Ghost in The Stream: What if Our Machines could Scream?

08:33

August 2021

This piece of work is part of a dissertation submitted to MDes Sound of Moving Image, The Glasgow School of Art. Summer 2021 

Ghost in The Stream: What if Our Machines could Scream (2021) is a binaural soundscape with AI-generated images exploring the possibility of an expressive voice for digital beings.

The audio-visual piece is part of a series, Even We're Scream, which focuses on the ongoing protest in Bangkok, Thailand where citizens are demanding the reform of the constitution and the monarchy. To examining the online residue of anger within our machines by using machine learning applications to investigate how the collective voice can be used to negotiate systems of dominance and whether the emancipated listener reluctance to attend to these voices can be bypass.

On 4 June 2020, Wanchalearm Satsaksit, a Thai pro-democracy activist and alleged lèse majesté offender was abducted from his home in Phnom Penh, Cambodian where he took refugee as a political exile.

Satsaksit was charged under Section 12 of the 1992 Act on the Maintenance of the Cleanliness and Orderliness of the Country for a Facebook post criticising Prayut Cha-o-cha, then the junta leader, and now, prime minister.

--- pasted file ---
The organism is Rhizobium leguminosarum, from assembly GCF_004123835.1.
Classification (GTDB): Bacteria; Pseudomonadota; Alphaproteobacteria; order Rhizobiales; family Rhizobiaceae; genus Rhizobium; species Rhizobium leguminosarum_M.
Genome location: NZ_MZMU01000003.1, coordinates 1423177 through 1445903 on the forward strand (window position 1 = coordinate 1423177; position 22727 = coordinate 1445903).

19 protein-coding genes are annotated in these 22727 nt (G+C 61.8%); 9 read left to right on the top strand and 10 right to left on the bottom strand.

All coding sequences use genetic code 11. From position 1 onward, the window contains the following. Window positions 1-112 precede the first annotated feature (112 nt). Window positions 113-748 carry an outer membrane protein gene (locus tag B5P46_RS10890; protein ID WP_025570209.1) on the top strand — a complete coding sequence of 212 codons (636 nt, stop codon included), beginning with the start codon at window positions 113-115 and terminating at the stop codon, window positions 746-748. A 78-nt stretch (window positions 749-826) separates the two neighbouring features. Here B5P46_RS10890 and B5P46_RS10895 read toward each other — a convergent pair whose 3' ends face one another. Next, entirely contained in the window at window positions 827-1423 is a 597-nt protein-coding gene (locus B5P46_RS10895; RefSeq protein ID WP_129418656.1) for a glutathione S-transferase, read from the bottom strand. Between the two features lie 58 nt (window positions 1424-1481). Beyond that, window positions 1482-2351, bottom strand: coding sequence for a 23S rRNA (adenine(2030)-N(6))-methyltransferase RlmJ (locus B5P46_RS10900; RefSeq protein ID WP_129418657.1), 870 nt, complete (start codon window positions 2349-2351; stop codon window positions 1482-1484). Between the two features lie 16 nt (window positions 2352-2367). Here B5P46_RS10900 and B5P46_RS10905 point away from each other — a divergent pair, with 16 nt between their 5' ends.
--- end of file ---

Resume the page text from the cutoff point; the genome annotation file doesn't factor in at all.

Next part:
Satsaksit’s disappearance ignited a series of events leading up to the 20th September 2020, where Parit Chiwarak and Panusaya Sithijirawattanakul lead the crowd to occupy Sanam Luang, an open-air park outside of the Grand Palace, demanding for the reform of the constitution and the monarchy.

The audio recording was taken from a Facebook live stream of the day where Parit Chiwarak and other activists presented a letter containing the ten demands to the public and the government.

 

Accompanied by an English translation and the synthesised screams detected by FaceOSC and voiced via Max MSP from the screens that saw the protests.